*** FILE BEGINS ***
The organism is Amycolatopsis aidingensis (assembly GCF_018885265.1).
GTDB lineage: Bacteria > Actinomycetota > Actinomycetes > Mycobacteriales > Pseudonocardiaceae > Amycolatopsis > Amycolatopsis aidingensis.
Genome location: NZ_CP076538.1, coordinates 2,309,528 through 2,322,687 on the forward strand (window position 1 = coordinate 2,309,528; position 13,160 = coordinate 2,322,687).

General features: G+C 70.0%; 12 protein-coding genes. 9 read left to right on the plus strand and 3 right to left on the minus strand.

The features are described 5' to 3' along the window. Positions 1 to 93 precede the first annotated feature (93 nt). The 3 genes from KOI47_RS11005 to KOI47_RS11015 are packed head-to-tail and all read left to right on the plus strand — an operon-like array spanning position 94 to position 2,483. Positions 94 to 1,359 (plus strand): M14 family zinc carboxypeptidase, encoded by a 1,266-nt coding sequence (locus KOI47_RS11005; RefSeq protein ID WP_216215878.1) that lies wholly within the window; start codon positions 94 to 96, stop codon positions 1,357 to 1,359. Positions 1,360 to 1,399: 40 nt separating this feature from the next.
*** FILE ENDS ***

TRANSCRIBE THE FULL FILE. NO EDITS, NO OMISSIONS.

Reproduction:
The organism is Amycolatopsis aidingensis (assembly GCF_018885265.1).
GTDB lineage: Bacteria > Actinomycetota > Actinomycetes > Mycobacteriales > Pseudonocardiaceae > Amycolatopsis > Amycolatopsis aidingensis.
Genome location: NZ_CP076538.1, coordinates 2,309,528 through 2,322,687 on the forward strand (window position 1 = coordinate 2,309,528; position 13,160 = coordinate 2,322,687).

General features: G+C 70.0%; 12 protein-coding genes. 9 read left to right on the plus strand and 3 right to left on the minus strand.

The features are described 5' to 3' along the window. Positions 1 to 93 precede the first annotated feature (93 nt). The 3 genes from KOI47_RS11005 to KOI47_RS11015 are packed head-to-tail and all read left to right on the plus strand — an operon-like array spanning position 94 to position 2,483. Positions 94 to 1,359 (plus strand): M14 family zinc carboxypeptidase, encoded by a 1,266-nt coding sequence (locus KOI47_RS11005; RefSeq protein ID WP_216215878.1) that lies wholly within the window; start codon positions 94 to 96, stop codon positions 1,357 to 1,359. Positions 1,360 to 1,399: 40 nt separating this feature from the next.